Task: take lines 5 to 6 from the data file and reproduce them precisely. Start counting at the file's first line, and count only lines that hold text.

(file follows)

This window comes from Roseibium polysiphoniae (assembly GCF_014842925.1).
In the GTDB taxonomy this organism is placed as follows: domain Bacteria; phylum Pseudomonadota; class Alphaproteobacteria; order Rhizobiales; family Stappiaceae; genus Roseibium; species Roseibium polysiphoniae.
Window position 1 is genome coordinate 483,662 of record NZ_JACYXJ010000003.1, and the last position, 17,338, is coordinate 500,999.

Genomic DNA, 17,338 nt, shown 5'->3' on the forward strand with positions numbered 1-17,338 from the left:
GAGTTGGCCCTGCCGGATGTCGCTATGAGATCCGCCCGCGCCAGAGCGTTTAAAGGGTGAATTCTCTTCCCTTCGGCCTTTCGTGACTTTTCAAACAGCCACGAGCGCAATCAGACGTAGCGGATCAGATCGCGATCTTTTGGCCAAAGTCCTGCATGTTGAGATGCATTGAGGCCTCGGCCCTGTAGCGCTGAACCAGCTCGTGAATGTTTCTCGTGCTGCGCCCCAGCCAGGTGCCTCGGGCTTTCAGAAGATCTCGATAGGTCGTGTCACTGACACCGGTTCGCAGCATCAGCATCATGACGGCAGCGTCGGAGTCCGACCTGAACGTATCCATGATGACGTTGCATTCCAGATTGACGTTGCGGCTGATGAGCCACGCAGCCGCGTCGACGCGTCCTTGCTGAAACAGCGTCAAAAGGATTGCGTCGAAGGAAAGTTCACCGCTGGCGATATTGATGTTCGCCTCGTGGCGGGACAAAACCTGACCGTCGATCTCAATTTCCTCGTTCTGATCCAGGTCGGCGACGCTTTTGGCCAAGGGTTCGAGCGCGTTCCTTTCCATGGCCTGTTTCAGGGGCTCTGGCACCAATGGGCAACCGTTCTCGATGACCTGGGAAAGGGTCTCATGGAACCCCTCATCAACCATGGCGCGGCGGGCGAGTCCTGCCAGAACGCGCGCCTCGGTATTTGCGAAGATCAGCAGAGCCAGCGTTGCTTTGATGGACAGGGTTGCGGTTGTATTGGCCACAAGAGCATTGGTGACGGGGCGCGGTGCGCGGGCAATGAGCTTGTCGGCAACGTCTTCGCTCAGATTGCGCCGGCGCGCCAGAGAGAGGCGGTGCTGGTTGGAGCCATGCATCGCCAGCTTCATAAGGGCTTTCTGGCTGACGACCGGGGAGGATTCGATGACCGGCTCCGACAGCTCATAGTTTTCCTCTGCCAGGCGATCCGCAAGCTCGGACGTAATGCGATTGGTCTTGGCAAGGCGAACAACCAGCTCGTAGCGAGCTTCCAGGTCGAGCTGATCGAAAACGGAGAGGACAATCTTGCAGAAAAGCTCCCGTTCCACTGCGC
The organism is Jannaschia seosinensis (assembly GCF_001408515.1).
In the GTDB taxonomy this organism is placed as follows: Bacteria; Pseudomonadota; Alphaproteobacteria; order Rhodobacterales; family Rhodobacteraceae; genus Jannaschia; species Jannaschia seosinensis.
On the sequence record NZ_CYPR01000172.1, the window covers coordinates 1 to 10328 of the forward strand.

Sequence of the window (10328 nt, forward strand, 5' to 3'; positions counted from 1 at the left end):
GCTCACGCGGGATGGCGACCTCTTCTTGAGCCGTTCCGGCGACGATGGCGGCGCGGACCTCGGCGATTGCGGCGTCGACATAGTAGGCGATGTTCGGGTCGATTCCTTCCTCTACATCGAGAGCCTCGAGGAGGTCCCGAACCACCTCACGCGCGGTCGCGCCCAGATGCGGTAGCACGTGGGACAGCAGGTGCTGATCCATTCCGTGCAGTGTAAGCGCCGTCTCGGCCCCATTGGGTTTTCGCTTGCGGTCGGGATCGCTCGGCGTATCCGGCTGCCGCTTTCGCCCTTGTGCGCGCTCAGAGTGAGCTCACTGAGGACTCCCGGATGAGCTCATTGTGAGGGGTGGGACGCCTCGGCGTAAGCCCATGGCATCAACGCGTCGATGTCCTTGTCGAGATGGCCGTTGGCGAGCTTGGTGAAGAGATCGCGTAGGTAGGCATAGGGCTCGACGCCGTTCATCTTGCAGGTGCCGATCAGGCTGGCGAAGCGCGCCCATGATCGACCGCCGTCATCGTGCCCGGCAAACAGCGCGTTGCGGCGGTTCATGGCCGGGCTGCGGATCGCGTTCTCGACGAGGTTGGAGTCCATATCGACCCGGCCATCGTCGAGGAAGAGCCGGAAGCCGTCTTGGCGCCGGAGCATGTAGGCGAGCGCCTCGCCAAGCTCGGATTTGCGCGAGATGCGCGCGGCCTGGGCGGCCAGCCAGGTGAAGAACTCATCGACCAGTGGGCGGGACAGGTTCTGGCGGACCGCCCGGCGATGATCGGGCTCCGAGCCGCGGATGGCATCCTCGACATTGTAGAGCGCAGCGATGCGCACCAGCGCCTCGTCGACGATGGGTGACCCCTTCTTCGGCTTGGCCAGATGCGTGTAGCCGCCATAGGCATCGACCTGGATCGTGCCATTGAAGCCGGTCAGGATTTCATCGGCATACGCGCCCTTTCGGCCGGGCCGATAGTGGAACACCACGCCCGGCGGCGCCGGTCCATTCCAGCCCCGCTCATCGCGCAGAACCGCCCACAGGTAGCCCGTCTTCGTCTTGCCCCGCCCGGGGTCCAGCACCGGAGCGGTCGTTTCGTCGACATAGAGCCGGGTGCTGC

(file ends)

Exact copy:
GAGTTGGCCCTGCCGGATGTCGCTATGAGATCCGCCCGCGCCAGAGCGTTTAAAGGGTGAATTCTCTTCCCTTCGGCCTTTCGTGACTTTTCAAACAGCCACGAGCGCAATCAGACGTAGCGGATCAGATCGCGATCTTTTGGCCAAAGTCCTGCATGTTGAGATGCATTGAGGCCTCGGCCCTGTAGCGCTGAACCAGCTCGTGAATGTTTCTCGTGCTGCGCCCCAGCCAGGTGCCTCGGGCTTTCAGAAGATCTCGATAGGTCGTGTCACTGACACCGGTTCGCAGCATCAGCATCATGACGGCAGCGTCGGAGTCCGACCTGAACGTATCCATGATGACGTTGCATTCCAGATTGACGTTGCGGCTGATGAGCCACGCAGCCGCGTCGACGCGTCCTTGCTGAAACAGCGTCAAAAGGATTGCGTCGAAGGAAAGTTCACCGCTGGCGATATTGATGTTCGCCTCGTGGCGGGACAAAACCTGACCGTCGATCTCAATTTCCTCGTTCTGATCCAGGTCGGCGACGCTTTTGGCCAAGGGTTCGAGCGCGTTCCTTTCCATGGCCTGTTTCAGGGGCTCTGGCACCAATGGGCAACCGTTCTCGATGACCTGGGAAAGGGTCTCATGGAACCCCTCATCAACCATGGCGCGGCGGGCGAGTCCTGCCAGAACGCGCGCCTCGGTATTTGCGAAGATCAGCAGAGCCAGCGTTGCTTTGATGGACAGGGTTGCGGTTGTATTGGCCACAAGAGCATTGGTGACGGGGCGCGGTGCGCGGGCAATGAGCTTGTCGGCAACGTCTTCGCTCAGATTGCGCCGGCGCGCCAGAGAGAGGCGGTGCTGGTTGGAGCCATGCATCGCCAGCTTCATAAGGGCTTTCTGGCTGACGACCGGGGAGGATTCGATGACCGGCTCCGACAGCTCATAGTTTTCCTCTGCCAGGCGATCCGCAAGCTCGGACGTAATGCGATTGGTCTTGGCAAGGCGAACAACCAGCTCGTAGCGAGCTTCCAGGTCGAGCTGATCGAAAACGGAGAGGACAATCTTGCAGAAAAGCTCCCGTTCCACTGCGC
The organism is Jannaschia seosinensis (assembly GCF_001408515.1).